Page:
Discover How to Make and Use Dried Foods for Survival

If you’re starting your first garden this year, you’re no doubt enthused about it. And with grocery prices going up, you’re thinking ahead and want to preserve your harvest.

Consider dehydrating your food.

But what if you have a small garden space and you don’t think you’ll have enough food to can or dry? Your family may eat all you grow, then ask for more.

Not to worry. Go to your favorite grocery store, or better yet, a farmer’s market and buy the freshest, most naturally grown vegetables you can find. Dry as much of those as you want to. Drying is an alternative to canning or freezing.

A family out in the country we knew several years back was an inspiration to us. They were just starting out as market gardeners, but the first thing that impressed me in their cozy little house was their kitchen shelf of baby food jars packed with dried tomatoes. It’s amazing how many of those red, delicious beauties will fit into one of those little jars when they’re dehydrated.

Later I heard of a family who put their dried tomatoes in olive oil and made a hit with anyone who ate them. In fact, they could have made a business out of selling their jars of dried tomatoes if they had wanted to.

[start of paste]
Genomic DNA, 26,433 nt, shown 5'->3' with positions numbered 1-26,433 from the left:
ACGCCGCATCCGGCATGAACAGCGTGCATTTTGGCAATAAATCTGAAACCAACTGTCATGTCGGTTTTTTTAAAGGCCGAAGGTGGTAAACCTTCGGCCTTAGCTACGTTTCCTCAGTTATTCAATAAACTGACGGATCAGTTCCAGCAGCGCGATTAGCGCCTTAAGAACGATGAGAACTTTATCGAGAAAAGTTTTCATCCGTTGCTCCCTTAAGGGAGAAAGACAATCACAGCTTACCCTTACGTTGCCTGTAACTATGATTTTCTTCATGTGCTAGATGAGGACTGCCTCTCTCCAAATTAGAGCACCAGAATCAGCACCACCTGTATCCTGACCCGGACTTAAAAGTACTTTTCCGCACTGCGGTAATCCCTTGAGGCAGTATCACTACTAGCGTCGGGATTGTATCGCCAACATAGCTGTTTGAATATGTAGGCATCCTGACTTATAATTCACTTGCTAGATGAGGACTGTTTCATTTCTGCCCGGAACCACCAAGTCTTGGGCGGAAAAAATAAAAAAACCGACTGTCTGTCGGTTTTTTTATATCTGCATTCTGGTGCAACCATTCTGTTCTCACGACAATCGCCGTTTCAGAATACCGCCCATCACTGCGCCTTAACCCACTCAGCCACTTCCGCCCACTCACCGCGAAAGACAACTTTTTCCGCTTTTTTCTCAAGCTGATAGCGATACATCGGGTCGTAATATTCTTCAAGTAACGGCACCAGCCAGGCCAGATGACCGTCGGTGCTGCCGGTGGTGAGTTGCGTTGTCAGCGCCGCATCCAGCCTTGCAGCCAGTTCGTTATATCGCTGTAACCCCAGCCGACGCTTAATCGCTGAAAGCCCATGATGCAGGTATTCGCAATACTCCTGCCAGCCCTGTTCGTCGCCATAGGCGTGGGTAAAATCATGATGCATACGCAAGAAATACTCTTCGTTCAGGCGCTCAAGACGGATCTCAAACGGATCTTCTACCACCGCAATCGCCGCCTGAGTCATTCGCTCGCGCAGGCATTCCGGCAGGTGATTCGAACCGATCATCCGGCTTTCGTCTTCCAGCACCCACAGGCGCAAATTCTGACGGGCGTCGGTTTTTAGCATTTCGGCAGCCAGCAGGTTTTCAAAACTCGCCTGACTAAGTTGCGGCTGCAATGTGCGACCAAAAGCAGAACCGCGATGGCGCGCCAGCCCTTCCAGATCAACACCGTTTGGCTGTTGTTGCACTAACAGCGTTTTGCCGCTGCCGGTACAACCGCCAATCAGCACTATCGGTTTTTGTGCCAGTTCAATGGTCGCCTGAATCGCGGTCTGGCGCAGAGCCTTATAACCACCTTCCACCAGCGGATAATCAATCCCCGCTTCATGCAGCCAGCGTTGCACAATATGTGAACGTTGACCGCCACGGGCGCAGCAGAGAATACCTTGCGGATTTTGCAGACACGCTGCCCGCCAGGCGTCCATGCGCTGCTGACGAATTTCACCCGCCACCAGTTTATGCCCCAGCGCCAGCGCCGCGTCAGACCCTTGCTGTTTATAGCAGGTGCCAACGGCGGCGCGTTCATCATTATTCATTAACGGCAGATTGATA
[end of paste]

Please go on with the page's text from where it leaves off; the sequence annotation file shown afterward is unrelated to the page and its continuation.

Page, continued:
I say all that to say this. If you want to dry some of your own food, start with guidance from Making & Using Dried Foods.

Whether you use the sun, your oven or a dehydrator, getting started is easy with this book because it gives you simple step-by-step instructions for drying and storing more than 100 kinds of fruits, vegetables, grains, meats and herbs. There are dozens of recipes for using dried foods in nutritious and delicious snacks, soups and entrees. It even includes plans to build your own dehydrator.

Get Making & Using Dried Foods today by clicking on its title wherever you see it in this post. That takes you to the page where it’s featured. Place your order there.

You’ll also find an overview of drying food in the video below from the University of Missouri Extension Service. Remember, when it comes to preserving your own food for survival, we need to be thinking ahead.



Author: John Wesley Smith

John Wesley Smith writes and podcasts from his home in Central Missouri. His goal is to help preppers as he continues along his own preparedness journey.